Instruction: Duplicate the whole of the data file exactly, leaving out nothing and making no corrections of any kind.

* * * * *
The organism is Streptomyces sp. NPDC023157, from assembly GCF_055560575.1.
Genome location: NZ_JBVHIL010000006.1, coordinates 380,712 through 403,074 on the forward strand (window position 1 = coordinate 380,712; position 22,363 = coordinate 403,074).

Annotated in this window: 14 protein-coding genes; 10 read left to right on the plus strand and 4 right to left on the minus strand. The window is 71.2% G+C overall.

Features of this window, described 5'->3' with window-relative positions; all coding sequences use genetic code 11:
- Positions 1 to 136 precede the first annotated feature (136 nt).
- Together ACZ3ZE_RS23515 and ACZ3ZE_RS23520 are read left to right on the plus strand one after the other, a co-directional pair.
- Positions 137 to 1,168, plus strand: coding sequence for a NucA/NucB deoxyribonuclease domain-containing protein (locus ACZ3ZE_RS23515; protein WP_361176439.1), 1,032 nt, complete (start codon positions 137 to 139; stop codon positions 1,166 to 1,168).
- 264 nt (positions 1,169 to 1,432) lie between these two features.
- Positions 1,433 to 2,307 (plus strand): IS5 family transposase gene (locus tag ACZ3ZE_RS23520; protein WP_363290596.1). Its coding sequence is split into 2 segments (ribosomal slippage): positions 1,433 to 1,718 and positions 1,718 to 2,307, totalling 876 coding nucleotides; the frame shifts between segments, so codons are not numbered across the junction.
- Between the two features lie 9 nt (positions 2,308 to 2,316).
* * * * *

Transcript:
The organism is Streptomyces sp. NPDC023157, from assembly GCF_055560575.1.
Genome location: NZ_JBVHIL010000006.1, coordinates 380,712 through 403,074 on the forward strand (window position 1 = coordinate 380,712; position 22,363 = coordinate 403,074).

Annotated in this window: 14 protein-coding genes; 10 read left to right on the plus strand and 4 right to left on the minus strand. The window is 71.2% G+C overall.

Features of this window, described 5'->3' with window-relative positions; all coding sequences use genetic code 11:
- Positions 1 to 136 precede the first annotated feature (136 nt).
- Together ACZ3ZE_RS23515 and ACZ3ZE_RS23520 are read left to right on the plus strand one after the other, a co-directional pair.
- Positions 137 to 1,168, plus strand: coding sequence for a NucA/NucB deoxyribonuclease domain-containing protein (locus ACZ3ZE_RS23515; protein WP_361176439.1), 1,032 nt, complete (start codon positions 137 to 139; stop codon positions 1,166 to 1,168).
- 264 nt (positions 1,169 to 1,432) lie between these two features.
- Positions 1,433 to 2,307 (plus strand): IS5 family transposase gene (locus tag ACZ3ZE_RS23520; protein WP_363290596.1). Its coding sequence is split into 2 segments (ribosomal slippage): positions 1,433 to 1,718 and positions 1,718 to 2,307, totalling 876 coding nucleotides; the frame shifts between segments, so codons are not numbered across the junction.
- Between the two features lie 9 nt (positions 2,308 to 2,316).